Wheelchair tennis player
In life, we meet all kinds of people. Nice people, good people, people from here, people from elsewhere. It sometimes happens that we meet people whose story moves us and transports us out of the present moment. Meeting Natalia is one of those memorable encounters that teach us that existence, more than ever, is lived in the present moment.
At the age when young girls are slowly discovering the world around them by casting a naïve look on life that is characteristic of children, Natalia Lanucha learns, in her native Poland, that she has cancer. Bone cancer so virulent that doctors are adamant: Natalia has a 1% chance of surviving. Struggling with metastases to the lungs, she underwent more than twenty surgeries over the years and passed through a battery of tests that left her mortgaged. Affected, she manages to walk, but can no longer run or jump. Yet the girl-turned-woman now dreams of representing Canada in wheelchair tennis at the next Paralympic Games in Paris in 2024. And we are not in the realm of illusion, but in the realm of possibility: “I have had a very difficult disease, says the survivor, but my parents never told me that I had a disease and that I was going to die. I was aware that it was serious, but when I saw the sick children, I said to myself: it’s me now, I’m going to be like this, it’s ok, I accept. After that, I fought, my parents helped me a lot, they were very positive from the beginning. Arrived in Canada with her family in 2006, Natalia tries to understand the basics of French and English, she who did not complete her primary school because of her precarious health. She has to learn everything, even how to study. Around her, a landscape of steep mountains dotted with roads with countless detours. Life shakes her up and she chooses to take up all the challenges that come her way. One at a time: “When I was sick, she recalls, I had a lot of limitations, my idea of becoming an athlete was over, I couldn’t do anything anymore. But I didn’t know adapted sports existed.”
This path of adapted sports opened up to her when Natalia was attending university when someone told her about Parasports Québec. While surfing Facebook, she discovered wheelchair tennis and decided to try it. She loves her experience so much that after the first practice, she buys a racket at Canadian Tire! A first racket of poor quality, but a definite interest for tennis. Over the course of research and her budding passion, she ended up in Pincourt where she met the man who would become her trainer: Étienne Bergeron. “When I get up in the morning and I’m not feeling well, illustrates the one who begins his 35th summer of coaching, and that there are 22 reasons not to do what I’m supposed to do, I think of her and I say to myself: I have nothing to complain about. I have everything to gain. It can just be inspiring for anyone, this scenario and I talk about it with the young people I train. When he met Natalia, Étienne Bergeron had in him the desire to teach wheelchair tennis. The arrival of the young player energized this desire and today, the program put in place allows us to dream big: “We are in the process of forming a wheelchair tennis community in our region”, proudly mentions the coach. While the rules for its adapted version are pretty much the same as regular tennis (apart from the player being allowed two bounces), the approach is different. Flexibility seems to be the key: “I’m not afraid to do things that are not as usual because this course is not as usual,” says Étienne. And every time I wonder what more I can do, she surprises me that she is capable of doing more. »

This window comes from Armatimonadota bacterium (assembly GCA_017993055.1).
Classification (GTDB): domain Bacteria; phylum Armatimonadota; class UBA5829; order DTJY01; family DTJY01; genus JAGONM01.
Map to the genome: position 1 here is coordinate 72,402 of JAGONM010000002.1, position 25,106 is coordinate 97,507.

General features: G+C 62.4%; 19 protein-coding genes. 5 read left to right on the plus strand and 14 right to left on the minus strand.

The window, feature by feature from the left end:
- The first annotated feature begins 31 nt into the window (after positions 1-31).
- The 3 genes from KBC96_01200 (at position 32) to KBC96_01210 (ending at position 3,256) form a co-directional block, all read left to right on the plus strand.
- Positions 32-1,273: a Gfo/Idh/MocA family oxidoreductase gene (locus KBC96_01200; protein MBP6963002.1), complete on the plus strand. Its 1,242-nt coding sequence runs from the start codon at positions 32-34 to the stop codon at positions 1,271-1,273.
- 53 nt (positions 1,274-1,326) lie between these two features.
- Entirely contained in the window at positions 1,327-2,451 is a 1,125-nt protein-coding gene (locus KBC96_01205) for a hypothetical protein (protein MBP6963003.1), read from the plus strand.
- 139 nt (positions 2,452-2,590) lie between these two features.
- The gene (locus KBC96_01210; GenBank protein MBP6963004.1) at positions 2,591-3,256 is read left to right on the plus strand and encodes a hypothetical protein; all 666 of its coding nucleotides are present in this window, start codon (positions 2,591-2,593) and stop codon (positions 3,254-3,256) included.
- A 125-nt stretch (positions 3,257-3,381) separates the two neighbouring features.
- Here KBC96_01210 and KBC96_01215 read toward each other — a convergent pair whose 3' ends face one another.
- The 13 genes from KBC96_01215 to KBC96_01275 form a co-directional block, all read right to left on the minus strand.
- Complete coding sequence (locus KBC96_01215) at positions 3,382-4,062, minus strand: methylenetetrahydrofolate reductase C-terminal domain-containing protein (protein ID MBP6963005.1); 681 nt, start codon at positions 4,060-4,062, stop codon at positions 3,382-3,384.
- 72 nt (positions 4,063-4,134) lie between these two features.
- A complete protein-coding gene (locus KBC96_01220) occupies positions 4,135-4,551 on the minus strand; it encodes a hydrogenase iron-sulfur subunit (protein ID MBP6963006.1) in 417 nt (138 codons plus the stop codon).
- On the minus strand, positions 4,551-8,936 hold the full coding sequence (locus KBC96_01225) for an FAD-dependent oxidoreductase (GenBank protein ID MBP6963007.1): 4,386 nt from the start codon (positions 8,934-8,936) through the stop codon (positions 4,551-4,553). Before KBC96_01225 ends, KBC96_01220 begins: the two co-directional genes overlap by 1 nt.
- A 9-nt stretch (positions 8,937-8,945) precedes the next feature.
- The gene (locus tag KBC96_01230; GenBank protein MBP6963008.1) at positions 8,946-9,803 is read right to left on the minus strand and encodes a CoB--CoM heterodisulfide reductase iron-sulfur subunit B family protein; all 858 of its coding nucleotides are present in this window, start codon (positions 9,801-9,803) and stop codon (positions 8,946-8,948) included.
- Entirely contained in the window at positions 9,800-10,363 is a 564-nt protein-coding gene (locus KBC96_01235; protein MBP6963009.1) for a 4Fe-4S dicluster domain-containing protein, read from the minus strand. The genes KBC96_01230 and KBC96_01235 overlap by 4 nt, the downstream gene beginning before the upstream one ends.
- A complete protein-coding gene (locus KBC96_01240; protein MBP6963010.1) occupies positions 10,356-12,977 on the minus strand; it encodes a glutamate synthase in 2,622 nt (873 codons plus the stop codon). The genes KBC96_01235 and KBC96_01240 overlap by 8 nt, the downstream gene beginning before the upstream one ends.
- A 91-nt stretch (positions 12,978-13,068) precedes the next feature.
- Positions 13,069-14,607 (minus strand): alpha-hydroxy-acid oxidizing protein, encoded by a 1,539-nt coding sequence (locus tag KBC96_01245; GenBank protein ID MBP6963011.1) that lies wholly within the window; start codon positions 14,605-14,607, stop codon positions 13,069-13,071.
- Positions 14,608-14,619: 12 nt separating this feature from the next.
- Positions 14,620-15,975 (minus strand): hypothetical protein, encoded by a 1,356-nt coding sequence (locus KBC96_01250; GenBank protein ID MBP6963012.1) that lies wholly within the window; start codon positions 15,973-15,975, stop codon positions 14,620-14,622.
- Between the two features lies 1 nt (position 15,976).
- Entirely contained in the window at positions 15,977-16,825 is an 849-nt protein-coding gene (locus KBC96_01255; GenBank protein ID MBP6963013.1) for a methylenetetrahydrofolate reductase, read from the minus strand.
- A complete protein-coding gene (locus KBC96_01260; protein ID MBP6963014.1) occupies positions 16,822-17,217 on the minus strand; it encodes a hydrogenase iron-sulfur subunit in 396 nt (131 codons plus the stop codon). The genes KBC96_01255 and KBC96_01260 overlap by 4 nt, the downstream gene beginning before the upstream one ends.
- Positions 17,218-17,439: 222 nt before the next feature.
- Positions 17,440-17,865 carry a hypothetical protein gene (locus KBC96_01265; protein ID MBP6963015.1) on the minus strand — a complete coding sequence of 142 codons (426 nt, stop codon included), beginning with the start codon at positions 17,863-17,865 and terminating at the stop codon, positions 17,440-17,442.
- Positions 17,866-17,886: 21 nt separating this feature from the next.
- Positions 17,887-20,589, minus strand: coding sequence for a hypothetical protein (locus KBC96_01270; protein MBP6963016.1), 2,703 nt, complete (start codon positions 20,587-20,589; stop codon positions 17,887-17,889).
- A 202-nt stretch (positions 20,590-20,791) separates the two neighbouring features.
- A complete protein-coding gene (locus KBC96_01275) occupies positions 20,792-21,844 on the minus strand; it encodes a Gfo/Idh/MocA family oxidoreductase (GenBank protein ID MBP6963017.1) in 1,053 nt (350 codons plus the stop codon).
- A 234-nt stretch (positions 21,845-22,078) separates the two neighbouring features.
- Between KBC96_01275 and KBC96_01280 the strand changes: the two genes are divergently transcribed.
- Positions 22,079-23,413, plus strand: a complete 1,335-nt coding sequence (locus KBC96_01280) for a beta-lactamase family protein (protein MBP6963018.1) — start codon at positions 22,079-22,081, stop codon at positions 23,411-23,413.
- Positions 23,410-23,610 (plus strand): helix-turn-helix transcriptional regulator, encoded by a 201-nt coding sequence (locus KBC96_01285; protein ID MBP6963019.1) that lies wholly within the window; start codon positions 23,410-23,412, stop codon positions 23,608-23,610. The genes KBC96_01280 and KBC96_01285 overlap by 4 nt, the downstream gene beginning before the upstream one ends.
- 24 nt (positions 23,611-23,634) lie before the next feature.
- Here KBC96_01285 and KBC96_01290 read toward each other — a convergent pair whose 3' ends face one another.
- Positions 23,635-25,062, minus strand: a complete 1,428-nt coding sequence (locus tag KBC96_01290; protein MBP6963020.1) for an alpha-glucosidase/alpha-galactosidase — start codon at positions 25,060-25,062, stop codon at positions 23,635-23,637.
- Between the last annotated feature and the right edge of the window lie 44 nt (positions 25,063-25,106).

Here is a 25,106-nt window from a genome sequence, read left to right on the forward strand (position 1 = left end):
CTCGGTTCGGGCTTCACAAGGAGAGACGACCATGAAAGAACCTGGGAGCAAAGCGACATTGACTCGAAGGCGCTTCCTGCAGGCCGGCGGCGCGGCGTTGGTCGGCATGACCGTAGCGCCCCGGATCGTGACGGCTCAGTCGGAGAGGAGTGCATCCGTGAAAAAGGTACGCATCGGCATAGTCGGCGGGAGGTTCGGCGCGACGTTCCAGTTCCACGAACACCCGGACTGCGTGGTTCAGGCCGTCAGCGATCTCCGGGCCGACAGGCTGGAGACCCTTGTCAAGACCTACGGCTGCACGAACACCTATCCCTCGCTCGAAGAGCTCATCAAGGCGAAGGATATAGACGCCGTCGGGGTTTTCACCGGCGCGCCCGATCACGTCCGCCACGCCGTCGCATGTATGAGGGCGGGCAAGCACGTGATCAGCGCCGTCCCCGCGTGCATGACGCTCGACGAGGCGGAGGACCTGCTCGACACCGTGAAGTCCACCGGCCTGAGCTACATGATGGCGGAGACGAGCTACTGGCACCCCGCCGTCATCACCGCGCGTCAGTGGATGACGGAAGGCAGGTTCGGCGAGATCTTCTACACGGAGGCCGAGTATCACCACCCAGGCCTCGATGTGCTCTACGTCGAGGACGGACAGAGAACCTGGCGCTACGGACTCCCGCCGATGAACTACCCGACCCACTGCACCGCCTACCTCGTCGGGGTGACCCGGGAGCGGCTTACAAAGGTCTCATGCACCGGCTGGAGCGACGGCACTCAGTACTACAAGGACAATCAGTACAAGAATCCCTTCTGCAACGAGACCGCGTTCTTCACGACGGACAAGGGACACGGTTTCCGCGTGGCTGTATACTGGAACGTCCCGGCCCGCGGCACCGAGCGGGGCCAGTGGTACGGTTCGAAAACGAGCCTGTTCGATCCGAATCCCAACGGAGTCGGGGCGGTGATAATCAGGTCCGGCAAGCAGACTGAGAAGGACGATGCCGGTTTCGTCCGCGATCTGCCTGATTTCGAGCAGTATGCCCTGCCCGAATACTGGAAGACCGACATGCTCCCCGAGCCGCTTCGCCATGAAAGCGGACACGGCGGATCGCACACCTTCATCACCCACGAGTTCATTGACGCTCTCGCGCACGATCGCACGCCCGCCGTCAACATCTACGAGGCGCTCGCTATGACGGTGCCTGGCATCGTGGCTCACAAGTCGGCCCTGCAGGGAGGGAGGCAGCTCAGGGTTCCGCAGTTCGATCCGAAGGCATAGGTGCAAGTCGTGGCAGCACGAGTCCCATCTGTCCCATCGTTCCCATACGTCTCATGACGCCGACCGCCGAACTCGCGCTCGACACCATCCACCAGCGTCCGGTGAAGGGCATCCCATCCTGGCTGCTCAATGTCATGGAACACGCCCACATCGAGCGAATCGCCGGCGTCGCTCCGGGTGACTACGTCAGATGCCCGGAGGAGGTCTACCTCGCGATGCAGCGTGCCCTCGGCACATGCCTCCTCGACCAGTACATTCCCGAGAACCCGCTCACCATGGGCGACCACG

This desire to improve and to open the seemingly most tortuous paths today leads the 30-year-old player to perform on the biggest stages of her sport. “We are in the race to go and do all these tournaments all over the world to get the points she needs, specifies Étienne Bergeron. And you have to get experience. The Pan American Games are in November and the year after that is the Paralympic Games. We are looking for financial support to have a Paralympic athlete. That’s the dream.” This dream, Natalia carries it since childhood. Nothing, not even a small percentage of chance of survival, has diverted him from his path: “When I plan something in life, she underlines, I will go there and I will succeed. No matter how long it’s going to take, I know it’s going to happen.” The one who was unable to do her primary studies will enter the master’s degree in September after obtaining a 2nd baccalaureate. “When I was sick, I watched videos about sick people, she admits, and they inspired me a lot. I really hope one day to be someone like that for other people who are going through the same thing.” You don’t have to look far to find the people she inspires. A person stands nearby and seems ready to do anything to help him achieve his goal: “Natalia is so important to me, admits her trainer. Working with her is different from other things I do. It is exciting! To see where it comes from and where it can go is incredible. I’m so blessed to be a part of it.”
When he talks about Natalia, Étienne Bergeron’s eyes light up and see far ahead, where the practice of wheelchair tennis reveals stories so big and inspiring that they command respect.
By: Patrick Richard